pagans and pilgrims

On Thanksgiving, libertarians like to tell the lesser-known story of the early Pilgrims, their initial communism, their early famine, and their physical salvation through the institution of private property. I link to a few examples here.

You can read the Foundation for Economic Education’s version here: www.fee.org/thanksgiving

In his chapter on the founding of Plymouth colony (which we feature today at Mises.org), Murray Rothbard tells a story I’d certainly never heard before:

In 1625, Thomas Morton, gentleman lawyer and an agent of Sir Ferdinando Gorges, organized another settlement, Merrymount, north of Plymouth at the present site of Quincy, Massachusetts. Merrymount was an Anglican settlement, and the citizens did not comport themselves in the highly ascetic fashion to which the Plymouth Separatists wished them to conform. Apparently Merrymount was merry indeed, and whiskey and interracial (white-Indian) revelry abounded, including the old Anglican (but denounced by the Pilgrims as pagan) custom of dancing around a maypole, a practice which King James I had urged in his Book of Sports (1617).

Plymouth had established friendly relations with the Indians, but Merrymount was now threatening to compete most effectively with Plymouth’s highly lucrative monopoly of the beaver trade with the Indians. Merrymount was also a place where Morton set his servants free and made them partners in the fur trade, and thus it loomed as a highly attractive haven for runaway servants from Plymouth.

Plymouth Pilgrims invaded Merrymount and chopped down the “pagan” maypole.

The Pilgrims denounced Morton’s colony as a “school of atheism” — “atheism” apparently signifying the use of the Anglican Book of Common Prayer, the maypole, and selling rum and firearms to the Indians (and buying furs in exchange). The sale of rum and firearms was condemned even though relations with the Indians had been perfectly peaceful. Then, in 1628, Plymouth established a virtual New England tradition of persecution by dispatching Captain Standish with an armed troop to eradicate Merrymount.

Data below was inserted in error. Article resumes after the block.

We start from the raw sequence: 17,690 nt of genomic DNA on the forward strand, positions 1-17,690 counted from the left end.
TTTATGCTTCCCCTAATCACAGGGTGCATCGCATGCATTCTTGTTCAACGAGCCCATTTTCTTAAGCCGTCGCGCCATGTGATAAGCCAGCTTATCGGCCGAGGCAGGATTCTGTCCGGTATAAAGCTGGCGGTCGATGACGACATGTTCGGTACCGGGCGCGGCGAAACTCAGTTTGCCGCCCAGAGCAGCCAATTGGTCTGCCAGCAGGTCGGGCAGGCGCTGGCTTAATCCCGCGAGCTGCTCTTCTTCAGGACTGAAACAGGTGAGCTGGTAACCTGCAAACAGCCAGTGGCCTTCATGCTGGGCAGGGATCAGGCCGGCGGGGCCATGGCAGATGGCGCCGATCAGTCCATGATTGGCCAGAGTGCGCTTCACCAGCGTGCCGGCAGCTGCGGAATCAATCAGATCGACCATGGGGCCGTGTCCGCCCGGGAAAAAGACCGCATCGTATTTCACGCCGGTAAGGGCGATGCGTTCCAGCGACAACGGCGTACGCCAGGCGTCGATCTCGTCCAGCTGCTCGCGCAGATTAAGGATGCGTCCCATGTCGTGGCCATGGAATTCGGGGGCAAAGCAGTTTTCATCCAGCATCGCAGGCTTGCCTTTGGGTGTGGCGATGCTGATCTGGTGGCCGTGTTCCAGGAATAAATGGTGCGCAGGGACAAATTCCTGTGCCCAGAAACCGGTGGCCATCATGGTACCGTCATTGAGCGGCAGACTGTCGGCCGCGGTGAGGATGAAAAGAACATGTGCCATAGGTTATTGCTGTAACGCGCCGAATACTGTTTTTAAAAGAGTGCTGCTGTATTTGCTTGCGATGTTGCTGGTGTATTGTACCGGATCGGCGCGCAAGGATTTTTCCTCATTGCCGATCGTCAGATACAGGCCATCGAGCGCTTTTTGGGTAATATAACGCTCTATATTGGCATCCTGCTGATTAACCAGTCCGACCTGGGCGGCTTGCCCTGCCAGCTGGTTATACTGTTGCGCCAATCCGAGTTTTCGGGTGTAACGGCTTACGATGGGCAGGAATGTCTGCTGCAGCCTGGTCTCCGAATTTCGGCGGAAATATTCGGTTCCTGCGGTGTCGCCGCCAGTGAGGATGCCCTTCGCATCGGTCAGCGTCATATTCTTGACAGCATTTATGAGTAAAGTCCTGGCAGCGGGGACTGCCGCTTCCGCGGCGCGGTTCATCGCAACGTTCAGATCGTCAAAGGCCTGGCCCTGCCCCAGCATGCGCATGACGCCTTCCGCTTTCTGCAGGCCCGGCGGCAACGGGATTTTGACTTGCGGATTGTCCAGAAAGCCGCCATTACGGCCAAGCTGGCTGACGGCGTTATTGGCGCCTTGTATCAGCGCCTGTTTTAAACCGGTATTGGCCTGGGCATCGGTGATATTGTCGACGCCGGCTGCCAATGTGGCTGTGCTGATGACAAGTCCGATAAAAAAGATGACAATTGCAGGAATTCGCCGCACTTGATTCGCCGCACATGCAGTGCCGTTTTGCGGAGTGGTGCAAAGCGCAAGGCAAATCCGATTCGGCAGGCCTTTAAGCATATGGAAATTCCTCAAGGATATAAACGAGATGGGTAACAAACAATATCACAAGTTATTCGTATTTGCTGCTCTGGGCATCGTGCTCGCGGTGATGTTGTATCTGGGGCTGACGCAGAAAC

Having surrendered on the promise of safe treatment to himself and the settlement, Morton was assaulted by Standish and his men and almost killed, the Plymouth forces “not regarding any agreement made with such a carnal man.” Hauled into a Plymouth court — despite Plymouth’s lack of legal jurisdiction over Merrymount — Morton was almost executed; his death was urged at great length by Miles Standish. Finally, he was deported back to England, with Standish still threatening to kill Morton personally before he could leave the colony. Before deportation, Morton was confined alone for over a month of severe winter at the Isles of Shoals without a gun, knife, or proper clothing.

So I guess the Puritan Pilgrims were leftwing (in the 20th-century sense) in their economics and rightwing (in the post-WWII sense) in their military policy.

I’m tempted to make the Maypole a part of my family’s Thanksgiving tradition.

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